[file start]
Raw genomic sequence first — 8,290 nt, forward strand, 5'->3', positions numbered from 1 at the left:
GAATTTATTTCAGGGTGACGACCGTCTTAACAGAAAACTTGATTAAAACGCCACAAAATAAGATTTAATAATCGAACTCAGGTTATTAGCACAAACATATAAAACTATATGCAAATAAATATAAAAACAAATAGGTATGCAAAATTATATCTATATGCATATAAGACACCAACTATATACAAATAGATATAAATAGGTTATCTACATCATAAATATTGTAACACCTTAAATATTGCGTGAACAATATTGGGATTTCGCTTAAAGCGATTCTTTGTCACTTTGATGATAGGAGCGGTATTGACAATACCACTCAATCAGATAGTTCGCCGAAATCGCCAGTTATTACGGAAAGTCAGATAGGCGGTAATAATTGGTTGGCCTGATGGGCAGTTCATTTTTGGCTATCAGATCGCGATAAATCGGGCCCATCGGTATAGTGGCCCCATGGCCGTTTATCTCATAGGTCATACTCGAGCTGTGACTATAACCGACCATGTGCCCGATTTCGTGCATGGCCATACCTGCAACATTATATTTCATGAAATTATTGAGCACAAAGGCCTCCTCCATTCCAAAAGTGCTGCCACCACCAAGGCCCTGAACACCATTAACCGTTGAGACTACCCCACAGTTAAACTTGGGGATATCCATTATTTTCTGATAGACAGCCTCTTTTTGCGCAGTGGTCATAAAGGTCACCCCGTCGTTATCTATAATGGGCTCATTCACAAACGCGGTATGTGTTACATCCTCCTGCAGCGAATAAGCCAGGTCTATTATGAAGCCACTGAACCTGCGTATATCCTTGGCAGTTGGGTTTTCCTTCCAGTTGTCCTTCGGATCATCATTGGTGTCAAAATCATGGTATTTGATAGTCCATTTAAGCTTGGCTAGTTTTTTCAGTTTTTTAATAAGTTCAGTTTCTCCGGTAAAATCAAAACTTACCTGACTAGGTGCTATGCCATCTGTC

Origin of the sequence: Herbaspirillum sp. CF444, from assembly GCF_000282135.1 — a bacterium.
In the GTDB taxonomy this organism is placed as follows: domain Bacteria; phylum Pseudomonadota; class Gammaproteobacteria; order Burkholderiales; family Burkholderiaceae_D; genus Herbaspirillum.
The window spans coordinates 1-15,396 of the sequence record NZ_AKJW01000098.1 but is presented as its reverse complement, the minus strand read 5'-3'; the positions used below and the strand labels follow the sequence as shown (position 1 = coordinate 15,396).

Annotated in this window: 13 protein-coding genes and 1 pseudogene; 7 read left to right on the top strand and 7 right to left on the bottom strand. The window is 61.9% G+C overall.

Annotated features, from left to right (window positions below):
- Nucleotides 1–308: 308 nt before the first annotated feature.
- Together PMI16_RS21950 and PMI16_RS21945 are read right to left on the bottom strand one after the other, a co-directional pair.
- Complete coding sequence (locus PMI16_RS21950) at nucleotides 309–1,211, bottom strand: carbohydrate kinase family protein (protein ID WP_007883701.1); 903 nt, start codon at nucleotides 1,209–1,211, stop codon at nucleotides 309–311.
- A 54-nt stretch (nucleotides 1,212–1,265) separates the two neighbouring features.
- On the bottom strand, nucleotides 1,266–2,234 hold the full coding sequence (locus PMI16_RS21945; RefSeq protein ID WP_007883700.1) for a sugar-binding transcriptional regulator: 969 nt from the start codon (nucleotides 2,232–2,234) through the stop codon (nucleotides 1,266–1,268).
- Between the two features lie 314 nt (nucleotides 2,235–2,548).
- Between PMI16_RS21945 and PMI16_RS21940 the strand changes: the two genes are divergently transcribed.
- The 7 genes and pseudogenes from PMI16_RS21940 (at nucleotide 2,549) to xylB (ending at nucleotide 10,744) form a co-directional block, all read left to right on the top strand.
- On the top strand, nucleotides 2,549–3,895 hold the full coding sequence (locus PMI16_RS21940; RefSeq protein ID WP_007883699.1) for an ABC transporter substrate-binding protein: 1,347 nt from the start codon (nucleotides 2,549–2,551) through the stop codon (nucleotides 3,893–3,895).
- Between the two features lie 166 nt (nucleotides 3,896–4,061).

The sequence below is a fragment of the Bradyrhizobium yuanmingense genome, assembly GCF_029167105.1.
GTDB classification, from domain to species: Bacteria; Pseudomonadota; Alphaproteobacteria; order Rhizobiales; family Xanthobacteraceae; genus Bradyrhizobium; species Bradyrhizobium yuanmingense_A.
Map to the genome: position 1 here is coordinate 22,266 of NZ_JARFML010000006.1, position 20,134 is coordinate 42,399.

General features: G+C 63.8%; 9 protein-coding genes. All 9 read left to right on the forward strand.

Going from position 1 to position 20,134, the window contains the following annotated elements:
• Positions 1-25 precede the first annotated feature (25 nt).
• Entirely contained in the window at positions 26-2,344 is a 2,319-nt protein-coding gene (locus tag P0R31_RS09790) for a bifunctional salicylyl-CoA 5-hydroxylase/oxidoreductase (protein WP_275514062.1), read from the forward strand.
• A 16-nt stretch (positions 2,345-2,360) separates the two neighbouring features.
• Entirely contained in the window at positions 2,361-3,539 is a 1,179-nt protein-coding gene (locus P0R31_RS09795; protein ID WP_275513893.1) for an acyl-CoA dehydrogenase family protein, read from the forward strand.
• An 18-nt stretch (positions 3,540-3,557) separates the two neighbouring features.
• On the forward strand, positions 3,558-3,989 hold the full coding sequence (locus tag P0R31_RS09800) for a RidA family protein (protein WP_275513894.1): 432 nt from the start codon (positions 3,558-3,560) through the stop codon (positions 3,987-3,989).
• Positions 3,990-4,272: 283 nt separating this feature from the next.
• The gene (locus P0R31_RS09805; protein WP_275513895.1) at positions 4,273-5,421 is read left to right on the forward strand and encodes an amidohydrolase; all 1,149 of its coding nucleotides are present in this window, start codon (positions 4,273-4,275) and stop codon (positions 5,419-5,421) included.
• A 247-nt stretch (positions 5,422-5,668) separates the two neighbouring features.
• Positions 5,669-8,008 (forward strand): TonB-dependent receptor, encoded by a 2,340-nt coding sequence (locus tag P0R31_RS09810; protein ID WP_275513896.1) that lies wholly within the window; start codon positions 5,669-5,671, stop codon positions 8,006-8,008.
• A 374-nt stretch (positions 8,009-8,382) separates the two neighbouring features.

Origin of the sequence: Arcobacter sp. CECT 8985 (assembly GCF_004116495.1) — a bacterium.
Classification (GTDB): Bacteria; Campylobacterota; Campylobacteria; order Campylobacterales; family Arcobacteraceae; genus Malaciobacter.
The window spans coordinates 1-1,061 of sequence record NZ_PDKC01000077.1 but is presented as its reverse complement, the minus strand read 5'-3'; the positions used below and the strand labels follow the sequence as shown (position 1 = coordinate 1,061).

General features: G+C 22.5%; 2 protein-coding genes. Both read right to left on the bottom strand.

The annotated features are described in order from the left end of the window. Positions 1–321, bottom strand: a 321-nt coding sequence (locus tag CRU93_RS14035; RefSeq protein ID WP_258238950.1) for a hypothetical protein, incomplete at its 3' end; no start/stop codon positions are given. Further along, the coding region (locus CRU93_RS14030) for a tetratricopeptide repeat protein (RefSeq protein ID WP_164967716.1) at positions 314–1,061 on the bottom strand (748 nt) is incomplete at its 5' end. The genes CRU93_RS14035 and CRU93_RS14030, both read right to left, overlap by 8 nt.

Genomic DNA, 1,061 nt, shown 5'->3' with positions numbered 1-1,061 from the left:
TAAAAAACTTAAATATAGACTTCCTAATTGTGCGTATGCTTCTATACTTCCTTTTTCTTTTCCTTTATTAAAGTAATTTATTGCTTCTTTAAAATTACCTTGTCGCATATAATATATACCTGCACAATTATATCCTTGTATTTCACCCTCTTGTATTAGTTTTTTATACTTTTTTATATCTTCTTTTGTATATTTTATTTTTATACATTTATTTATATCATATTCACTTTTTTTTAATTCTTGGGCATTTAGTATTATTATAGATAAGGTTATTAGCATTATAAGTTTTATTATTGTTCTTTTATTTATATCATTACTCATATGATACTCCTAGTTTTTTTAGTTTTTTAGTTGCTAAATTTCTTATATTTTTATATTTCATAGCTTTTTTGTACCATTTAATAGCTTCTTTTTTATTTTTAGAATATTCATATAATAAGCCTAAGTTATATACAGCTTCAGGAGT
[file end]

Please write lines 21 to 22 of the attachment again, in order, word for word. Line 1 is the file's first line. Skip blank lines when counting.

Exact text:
General features: G+C 63.8%; 9 protein-coding genes. All 9 read left to right on the forward strand.

Going from position 1 to position 20,134, the window contains the following annotated elements: